Glyphosate use in local government

The Health (Pesticide) Regulations 2011 exist to help protect the public from exposure to pesticides. The Department of Health (the Department) licenses and regulates pest management technicians and pest management businesses in Western Australia and enforces provisions associated with the safe use, application, storage and disposal of pesticides.

All pesticides pose some level of risk. Even pesticides that are considered low toxicity, natural or organic can be hazardous to a person if a person has direct contact with enough of the pesticide.  This is one of the many reasons why appropriate safe-use of any pesticide is important.

What is glyphosate, and can it be used safely?

Glyphosate is a herbicide widely used to control weeds. Within Australia, there are over 500 products containing glyphosate registered for use by the Australian Pesticides and Veterinary Medicines Authority (APVMA).  Glyphosate like other pesticides is considered safe to use when all instructions on the label are followed. 

Concerns about the safety of glyphosate have been broadly discussed and publicised in recent times. The APVMA have produced a fact sheet (external site) that discusses the use of glyphosate and addresses some of the broader health concerns associated with its use.

The Departments position on glyphosate is that it is of low risk when used according to the label. The ruling of recent court proceedings in the USA does not constitute evidence that glyphosate is carcinogenic. The international agency for research on cancer classify glyphosate as a probable carcinogen. To put this into perspective, the consumption of red meat is also classified as probable carcinogen.

Where can I find more information on the use of glyphosate in local government pest control programs?

Local government authorities (LGA’s) can choose whether to use pesticides or not. This includes the use of glyphosate.  The decision not to use glyphosate could be made based on community support. However, a safe alternative must then be provided.

LGA’s in WA are responsible for the control of pests within their own jurisdictions. This includes the development and management of pest control programs. The Department recommends LGA’s adopt integrated pest management principles in all pest control programs, including weed control programs. Non-chemical treatments are encouraged wherever possible although, it is also recognised that treatments such as slashing, burning and steaming may not be appropriate, feasible or financially sustainable for a LGA.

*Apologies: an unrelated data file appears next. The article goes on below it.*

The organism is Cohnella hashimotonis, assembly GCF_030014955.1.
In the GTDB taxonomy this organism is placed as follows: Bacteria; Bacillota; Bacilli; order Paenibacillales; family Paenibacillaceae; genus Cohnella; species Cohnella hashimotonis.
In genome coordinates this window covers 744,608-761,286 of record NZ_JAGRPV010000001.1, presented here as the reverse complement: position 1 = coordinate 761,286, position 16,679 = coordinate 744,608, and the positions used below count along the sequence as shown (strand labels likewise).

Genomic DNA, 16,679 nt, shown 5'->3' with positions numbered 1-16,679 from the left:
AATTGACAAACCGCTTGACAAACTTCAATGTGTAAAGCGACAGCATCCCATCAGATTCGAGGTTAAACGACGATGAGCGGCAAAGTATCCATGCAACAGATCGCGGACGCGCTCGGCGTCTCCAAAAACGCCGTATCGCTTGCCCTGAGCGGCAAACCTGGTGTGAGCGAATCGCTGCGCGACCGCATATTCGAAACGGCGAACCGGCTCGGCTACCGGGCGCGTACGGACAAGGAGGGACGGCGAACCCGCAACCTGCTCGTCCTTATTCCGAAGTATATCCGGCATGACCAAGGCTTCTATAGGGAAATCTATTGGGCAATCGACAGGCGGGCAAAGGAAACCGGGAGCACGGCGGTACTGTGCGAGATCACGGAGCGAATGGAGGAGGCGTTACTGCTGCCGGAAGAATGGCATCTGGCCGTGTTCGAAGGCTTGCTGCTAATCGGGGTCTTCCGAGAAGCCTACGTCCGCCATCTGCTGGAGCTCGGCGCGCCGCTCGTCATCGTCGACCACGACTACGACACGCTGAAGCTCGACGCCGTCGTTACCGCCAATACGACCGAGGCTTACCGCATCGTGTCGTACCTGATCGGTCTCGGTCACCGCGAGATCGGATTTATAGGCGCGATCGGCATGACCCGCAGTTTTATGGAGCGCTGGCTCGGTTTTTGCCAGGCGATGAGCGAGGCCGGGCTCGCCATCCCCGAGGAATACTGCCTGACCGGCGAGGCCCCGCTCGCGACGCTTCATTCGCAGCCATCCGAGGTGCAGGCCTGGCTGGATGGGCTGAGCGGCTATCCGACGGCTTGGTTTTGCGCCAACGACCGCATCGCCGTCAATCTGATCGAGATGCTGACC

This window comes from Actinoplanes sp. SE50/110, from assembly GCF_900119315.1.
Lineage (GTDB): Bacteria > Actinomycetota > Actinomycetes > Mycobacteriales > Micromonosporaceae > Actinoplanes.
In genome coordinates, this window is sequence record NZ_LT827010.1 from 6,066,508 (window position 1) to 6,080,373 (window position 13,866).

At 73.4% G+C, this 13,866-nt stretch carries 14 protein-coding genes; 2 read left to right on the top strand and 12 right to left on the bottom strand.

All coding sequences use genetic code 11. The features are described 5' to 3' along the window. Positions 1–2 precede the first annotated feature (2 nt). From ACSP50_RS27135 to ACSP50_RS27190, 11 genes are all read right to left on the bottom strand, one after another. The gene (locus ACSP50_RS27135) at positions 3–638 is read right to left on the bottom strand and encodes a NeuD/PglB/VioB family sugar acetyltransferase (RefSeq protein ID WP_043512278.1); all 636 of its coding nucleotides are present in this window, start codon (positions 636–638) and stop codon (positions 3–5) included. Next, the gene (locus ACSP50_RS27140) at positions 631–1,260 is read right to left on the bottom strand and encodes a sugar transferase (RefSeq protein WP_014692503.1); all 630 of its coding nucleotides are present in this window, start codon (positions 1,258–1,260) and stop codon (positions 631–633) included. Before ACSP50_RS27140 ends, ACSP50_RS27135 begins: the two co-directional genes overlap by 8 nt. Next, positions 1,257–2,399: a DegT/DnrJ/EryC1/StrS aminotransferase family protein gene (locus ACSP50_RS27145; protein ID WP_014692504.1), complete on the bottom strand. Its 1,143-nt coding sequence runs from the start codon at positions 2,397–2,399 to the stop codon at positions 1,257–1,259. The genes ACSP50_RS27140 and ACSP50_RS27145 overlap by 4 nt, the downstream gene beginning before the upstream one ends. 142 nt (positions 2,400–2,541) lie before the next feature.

When considering the use of any pesticide including glyphosate the Department recommends LGA’s refer to A guide to the management of pesticides in local government pest control programs in Western Australia 765KB) for more information about meeting community expectations and developing an effective pest control program.

Where do I refer complaints about unsafe use of pesticides by a pest management technician?

All complaints or concerns about the unsafe use of pesticides can be reported to the Department for investigation. Occasionally environmental health officers may be asked to assist in an investigation, this is more common in regional WA.

Where do I find information about the requirements for local government using pesticides?

LGA employees that undertake pest control on land managed or owned by a LGA are exempt from being licenced and registered with the Department but must have completed adequate training and education in the safe use of pesticides, relevant to the pest control they are undertaking.  Many LGA’s choose to contract or employ licensed pest management technicians instead.

Except for licensing and registration, a LGA is required to comply with all other requirements of the Health (Pesticide) Regulations 2011.  If a LGA receives a direct complaint about their unsafe use of pesticides, they should in the first instance conduct a review of their pest control program.

More information

Chemical Hazards
Phone:9222 2000

Last reviewed: 02-12-2020
Produced by

Environmental Health Directorate